Today France is outraged. First, explicitly because Australia has broken a large contract to have a French company design their submarines and for that contract to be switched to a US-UK substitute. Secondly, sotto voce, because Emmanuel Macron’s Indo-Pacific strategy has been shaken by an Australian, American and British strategic agreement entitled Aukus, to which France has not been invited.
What are the facts of the matter? In 2016 Australia signed a contract with France to buy 12 conventional French-designed diesel-electric submarines for the Australian navy. The contract worth €35 billion was badged by the French as ‘the contract of the century’. In reality, only €8 billion was to go to the 60 per cent state-owned French company Naval Group. Most of the cost was to go on the build-in Australian shipyards to enable Australia to acquire technological skills for the future. A large tranche was to go to the American company Lockheed Martin for the defence systems. But most important of all for the French was the contract’s status as the ‘backbone’ of Macron’s defence pivot to the Indo-Pacific. More than a commercial blow, it is potentially a strategic demotion for France as a global power. It comes on the heels of another defence blow: the loss of a contract to sell Rafale fighter aircraft to the Swiss airforce, abandoned after the visit of President Biden to Switzerland, and the switch to American F-35s.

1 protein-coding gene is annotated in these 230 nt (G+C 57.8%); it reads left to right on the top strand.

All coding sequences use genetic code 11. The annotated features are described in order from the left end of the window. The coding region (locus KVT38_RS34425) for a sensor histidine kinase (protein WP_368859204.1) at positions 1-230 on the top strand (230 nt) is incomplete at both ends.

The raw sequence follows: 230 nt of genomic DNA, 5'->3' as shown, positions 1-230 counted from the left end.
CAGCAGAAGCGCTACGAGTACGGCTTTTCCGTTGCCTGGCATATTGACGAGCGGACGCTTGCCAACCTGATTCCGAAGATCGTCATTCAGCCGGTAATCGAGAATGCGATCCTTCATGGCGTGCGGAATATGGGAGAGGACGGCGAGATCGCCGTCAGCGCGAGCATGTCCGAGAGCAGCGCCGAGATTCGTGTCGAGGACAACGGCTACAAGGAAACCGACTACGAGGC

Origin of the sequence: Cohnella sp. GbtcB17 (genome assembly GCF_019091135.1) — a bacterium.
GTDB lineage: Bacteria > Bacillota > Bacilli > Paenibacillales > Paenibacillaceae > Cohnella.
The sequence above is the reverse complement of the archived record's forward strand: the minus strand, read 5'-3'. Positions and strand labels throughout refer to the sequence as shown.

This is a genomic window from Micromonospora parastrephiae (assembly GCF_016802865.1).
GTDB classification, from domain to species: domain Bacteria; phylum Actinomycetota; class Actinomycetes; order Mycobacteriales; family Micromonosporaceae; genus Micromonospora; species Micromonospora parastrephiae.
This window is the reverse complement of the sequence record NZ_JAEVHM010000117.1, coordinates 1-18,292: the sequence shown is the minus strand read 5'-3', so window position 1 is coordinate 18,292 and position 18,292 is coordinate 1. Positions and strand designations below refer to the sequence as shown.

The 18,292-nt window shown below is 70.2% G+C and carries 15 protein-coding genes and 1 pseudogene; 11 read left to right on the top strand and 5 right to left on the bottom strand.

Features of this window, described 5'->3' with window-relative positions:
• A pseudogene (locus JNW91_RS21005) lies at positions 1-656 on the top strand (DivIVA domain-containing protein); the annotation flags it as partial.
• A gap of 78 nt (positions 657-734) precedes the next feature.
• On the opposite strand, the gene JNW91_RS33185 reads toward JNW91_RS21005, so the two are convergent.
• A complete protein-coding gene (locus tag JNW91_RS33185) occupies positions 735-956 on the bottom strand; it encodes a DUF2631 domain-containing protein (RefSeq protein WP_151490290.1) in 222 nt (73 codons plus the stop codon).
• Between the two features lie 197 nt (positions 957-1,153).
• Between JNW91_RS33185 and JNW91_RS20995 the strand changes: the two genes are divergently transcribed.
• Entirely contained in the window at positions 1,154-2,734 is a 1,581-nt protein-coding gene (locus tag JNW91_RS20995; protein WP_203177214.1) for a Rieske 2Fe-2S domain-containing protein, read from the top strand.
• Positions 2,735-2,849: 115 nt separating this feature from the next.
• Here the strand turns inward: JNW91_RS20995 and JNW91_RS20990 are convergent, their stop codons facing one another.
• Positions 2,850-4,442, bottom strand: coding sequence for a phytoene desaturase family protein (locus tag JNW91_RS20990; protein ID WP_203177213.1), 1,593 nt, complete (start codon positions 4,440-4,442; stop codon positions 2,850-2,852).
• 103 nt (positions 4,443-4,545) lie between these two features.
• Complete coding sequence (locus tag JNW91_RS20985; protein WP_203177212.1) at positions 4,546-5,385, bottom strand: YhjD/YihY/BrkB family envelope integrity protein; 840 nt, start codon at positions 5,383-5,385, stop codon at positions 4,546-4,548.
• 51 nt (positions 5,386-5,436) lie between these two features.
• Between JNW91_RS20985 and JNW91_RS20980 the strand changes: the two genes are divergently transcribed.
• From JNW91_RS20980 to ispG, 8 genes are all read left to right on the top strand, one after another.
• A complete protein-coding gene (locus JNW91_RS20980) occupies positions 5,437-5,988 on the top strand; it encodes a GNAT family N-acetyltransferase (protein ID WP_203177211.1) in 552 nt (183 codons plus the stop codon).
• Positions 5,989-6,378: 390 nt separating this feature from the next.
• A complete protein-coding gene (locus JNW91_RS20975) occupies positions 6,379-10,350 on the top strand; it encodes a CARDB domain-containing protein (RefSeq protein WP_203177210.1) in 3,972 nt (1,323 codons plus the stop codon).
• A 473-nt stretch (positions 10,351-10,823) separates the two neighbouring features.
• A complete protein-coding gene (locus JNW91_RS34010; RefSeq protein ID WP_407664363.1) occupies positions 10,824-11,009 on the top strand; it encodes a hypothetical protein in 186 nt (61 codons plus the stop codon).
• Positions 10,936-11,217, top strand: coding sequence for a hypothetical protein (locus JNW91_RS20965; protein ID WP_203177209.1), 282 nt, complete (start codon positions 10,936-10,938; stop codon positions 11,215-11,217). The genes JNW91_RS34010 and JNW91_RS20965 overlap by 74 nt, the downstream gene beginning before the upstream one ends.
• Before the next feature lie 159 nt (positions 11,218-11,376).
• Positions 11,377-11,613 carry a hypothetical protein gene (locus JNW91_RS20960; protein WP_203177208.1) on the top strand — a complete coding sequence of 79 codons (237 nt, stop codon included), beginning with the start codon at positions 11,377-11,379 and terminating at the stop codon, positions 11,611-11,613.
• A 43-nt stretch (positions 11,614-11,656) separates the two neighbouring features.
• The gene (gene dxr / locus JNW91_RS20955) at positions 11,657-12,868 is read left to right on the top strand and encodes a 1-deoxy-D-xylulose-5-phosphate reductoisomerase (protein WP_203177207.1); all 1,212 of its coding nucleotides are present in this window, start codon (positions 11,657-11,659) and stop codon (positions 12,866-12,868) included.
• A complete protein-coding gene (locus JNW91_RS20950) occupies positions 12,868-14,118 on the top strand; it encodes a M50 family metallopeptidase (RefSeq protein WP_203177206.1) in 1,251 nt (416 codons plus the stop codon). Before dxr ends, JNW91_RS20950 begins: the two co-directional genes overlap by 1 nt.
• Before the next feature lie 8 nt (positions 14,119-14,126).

Why did the French lose the Australian contract? First because of the large cost overruns and delays in implementation (reminiscent of Hinkley Point) that were regularly flagged in the Australian press. This in itself was making the inferior diesel propelled submarines with a delivery date from 2030 look all the more obsolete in comparison to nuclear propulsion.
Second, Macron has not endeared himself to Washington in recent years — whoever the president — whether it was declaring Nato ‘brain dead’ his repeated insistence on European ‘strategic autonomy’ or his opposition to taking a hard line against China.